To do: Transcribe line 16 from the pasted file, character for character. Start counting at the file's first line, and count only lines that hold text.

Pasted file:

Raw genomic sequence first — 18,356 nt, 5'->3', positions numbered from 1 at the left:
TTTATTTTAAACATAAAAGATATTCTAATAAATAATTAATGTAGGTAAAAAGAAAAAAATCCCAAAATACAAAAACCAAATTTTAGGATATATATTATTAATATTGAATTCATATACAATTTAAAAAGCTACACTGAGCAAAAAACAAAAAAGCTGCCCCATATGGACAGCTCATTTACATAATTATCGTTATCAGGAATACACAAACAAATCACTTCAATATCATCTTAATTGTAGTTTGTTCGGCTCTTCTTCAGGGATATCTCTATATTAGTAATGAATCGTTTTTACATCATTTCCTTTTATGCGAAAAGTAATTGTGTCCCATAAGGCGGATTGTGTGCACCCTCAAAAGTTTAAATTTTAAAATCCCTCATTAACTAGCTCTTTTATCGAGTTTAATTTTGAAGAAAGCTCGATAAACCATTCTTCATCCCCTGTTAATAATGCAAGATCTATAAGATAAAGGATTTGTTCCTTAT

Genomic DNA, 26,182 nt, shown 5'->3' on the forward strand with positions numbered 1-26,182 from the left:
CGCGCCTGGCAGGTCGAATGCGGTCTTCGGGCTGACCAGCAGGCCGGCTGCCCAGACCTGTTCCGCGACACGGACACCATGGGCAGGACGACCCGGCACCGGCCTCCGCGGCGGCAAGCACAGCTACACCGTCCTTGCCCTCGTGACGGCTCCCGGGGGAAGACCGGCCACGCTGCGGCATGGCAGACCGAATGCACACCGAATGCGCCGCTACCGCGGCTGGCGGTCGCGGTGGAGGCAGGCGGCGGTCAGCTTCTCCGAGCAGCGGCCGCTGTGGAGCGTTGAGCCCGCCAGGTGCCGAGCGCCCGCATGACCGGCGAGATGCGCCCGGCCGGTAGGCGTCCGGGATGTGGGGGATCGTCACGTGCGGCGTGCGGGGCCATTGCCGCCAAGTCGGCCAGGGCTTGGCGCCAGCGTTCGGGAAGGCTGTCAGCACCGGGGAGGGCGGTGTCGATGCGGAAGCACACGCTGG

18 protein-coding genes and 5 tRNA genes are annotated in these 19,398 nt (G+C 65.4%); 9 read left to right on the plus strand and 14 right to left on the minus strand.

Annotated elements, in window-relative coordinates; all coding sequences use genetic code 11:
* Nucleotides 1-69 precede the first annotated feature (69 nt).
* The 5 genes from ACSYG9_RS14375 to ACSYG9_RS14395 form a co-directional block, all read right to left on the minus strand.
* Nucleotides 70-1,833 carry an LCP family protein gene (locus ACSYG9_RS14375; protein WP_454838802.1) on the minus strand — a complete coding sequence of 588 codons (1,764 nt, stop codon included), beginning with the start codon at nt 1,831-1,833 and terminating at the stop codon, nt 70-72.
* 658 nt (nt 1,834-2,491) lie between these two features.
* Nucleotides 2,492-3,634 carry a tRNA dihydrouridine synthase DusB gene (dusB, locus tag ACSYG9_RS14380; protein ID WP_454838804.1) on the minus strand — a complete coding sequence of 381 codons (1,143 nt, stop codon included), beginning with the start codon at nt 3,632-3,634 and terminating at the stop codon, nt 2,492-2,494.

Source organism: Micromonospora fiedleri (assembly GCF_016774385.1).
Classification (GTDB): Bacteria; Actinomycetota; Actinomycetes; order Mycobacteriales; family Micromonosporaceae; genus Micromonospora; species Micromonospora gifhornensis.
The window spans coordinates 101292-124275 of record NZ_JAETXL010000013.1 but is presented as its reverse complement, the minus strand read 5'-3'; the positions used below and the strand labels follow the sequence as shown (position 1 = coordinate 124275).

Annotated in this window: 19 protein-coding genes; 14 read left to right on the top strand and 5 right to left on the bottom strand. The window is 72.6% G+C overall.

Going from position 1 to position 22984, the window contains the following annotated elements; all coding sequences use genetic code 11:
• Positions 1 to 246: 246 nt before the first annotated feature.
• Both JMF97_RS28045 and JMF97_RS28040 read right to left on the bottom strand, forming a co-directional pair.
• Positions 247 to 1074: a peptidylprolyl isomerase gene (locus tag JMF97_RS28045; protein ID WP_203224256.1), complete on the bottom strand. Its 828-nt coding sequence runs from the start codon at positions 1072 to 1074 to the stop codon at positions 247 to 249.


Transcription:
Going from position 1 to position 22984, the window contains the following annotated elements; all coding sequences use genetic code 11: